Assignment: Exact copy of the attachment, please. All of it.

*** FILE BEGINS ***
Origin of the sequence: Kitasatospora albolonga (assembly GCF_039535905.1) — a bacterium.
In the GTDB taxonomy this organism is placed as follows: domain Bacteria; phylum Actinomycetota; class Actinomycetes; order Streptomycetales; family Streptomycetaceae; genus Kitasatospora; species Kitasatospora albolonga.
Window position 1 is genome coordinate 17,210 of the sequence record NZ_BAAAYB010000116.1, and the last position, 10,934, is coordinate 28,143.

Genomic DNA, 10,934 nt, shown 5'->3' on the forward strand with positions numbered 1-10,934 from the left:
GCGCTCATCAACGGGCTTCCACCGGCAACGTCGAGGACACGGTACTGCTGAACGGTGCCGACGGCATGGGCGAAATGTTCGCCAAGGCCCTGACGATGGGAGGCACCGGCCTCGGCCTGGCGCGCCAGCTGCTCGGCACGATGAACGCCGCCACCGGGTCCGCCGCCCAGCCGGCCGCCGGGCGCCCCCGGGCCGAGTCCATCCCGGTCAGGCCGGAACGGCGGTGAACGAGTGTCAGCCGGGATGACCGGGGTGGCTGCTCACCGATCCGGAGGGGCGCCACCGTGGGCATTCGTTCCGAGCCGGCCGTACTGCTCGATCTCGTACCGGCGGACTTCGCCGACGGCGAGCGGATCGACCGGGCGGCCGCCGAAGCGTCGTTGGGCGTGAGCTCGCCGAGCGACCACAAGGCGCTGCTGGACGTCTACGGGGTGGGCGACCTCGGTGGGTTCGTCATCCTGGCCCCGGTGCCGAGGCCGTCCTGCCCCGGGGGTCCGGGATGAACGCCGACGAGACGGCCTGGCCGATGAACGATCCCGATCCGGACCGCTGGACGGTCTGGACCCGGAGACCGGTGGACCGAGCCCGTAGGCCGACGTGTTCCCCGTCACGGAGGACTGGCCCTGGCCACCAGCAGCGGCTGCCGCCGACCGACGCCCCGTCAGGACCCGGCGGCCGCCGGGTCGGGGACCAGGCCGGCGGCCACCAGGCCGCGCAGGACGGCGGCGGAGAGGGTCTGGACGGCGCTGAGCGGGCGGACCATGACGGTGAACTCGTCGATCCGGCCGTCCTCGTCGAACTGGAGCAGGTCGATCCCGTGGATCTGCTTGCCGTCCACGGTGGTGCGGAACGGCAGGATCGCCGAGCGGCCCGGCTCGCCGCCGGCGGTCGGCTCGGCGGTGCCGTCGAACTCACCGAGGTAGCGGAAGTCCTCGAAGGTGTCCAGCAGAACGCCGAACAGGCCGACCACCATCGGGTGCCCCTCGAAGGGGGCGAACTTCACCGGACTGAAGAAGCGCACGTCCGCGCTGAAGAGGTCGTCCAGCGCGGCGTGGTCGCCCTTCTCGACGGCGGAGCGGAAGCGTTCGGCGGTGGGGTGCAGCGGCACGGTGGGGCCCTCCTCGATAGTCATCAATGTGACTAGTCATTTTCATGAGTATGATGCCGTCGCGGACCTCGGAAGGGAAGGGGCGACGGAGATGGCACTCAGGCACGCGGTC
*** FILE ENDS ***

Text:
Origin of the sequence: Kitasatospora albolonga (assembly GCF_039535905.1) — a bacterium.
In the GTDB taxonomy this organism is placed as follows: domain Bacteria; phylum Actinomycetota; class Actinomycetes; order Streptomycetales; family Streptomycetaceae; genus Kitasatospora; species Kitasatospora albolonga.
Window position 1 is genome coordinate 17,210 of the sequence record NZ_BAAAYB010000116.1, and the last position, 10,934, is coordinate 28,143.

Genomic DNA, 10,934 nt, shown 5'->3' on the forward strand with positions numbered 1-10,934 from the left:
GCGCTCATCAACGGGCTTCCACCGGCAACGTCGAGGACACGGTACTGCTGAACGGTGCCGACGGCATGGGCGAAATGTTCGCCAAGGCCCTGACGATGGGAGGCACCGGCCTCGGCCTGGCGCGCCAGCTGCTCGGCACGATGAACGCCGCCACCGGGTCCGCCGCCCAGCCGGCCGCCGGGCGCCCCCGGGCCGAGTCCATCCCGGTCAGGCCGGAACGGCGGTGAACGAGTGTCAGCCGGGATGACCGGGGTGGCTGCTCACCGATCCGGAGGGGCGCCACCGTGGGCATTCGTTCCGAGCCGGCCGTACTGCTCGATCTCGTACCGGCGGACTTCGCCGACGGCGAGCGGATCGACCGGGCGGCCGCCGAAGCGTCGTTGGGCGTGAGCTCGCCGAGCGACCACAAGGCGCTGCTGGACGTCTACGGGGTGGGCGACCTCGGTGGGTTCGTCATCCTGGCCCCGGTGCCGAGGCCGTCCTGCCCCGGGGGTCCGGGATGAACGCCGACGAGACGGCCTGGCCGATGAACGATCCCGATCCGGACCGCTGGACGGTCTGGACCCGGAGACCGGTGGACCGAGCCCGTAGGCCGACGTGTTCCCCGTCACGGAGGACTGGCCCTGGCCACCAGCAGCGGCTGCCGCCGACCGACGCCCCGTCAGGACCCGGCGGCCGCCGGGTCGGGGACCAGGCCGGCGGCCACCAGGCCGCGCAGGACGGCGGCGGAGAGGGTCTGGACGGCGCTGAGCGGGCGGACCATGACGGTGAACTCGTCGATCCGGCCGTCCTCGTCGAACTGGAGCAGGTCGATCCCGTGGATCTGCTTGCCGTCCACGGTGGTGCGGAACGGCAGGATCGCCGAGCGGCCCGGCTCGCCGCCGGCGGTCGGCTCGGCGGTGCCGTCGAACTCACCGAGGTAGCGGAAGTCCTCGAAGGTGTCCAGCAGAACGCCGAACAGGCCGACCACCATCGGGTGCCCCTCGAAGGGGGCGAACTTCACCGGACTGAAGAAGCGCACGTCCGCGCTGAAGAGGTCGTCCAGCGCGGCGTGGTCGCCCTTCTCGACGGCGGAGCGGAAGCGTTCGGCGGTGGGGTGCAGCGGCACGGTGGGGCCCTCCTCGATAGTCATCAATGTGACTAGTCATTTTCATGAGTATGATGCCGTCGCGGACCTCGGAAGGGAAGGGGCGACGGAGATGGCACTCAGGCACGCGGTC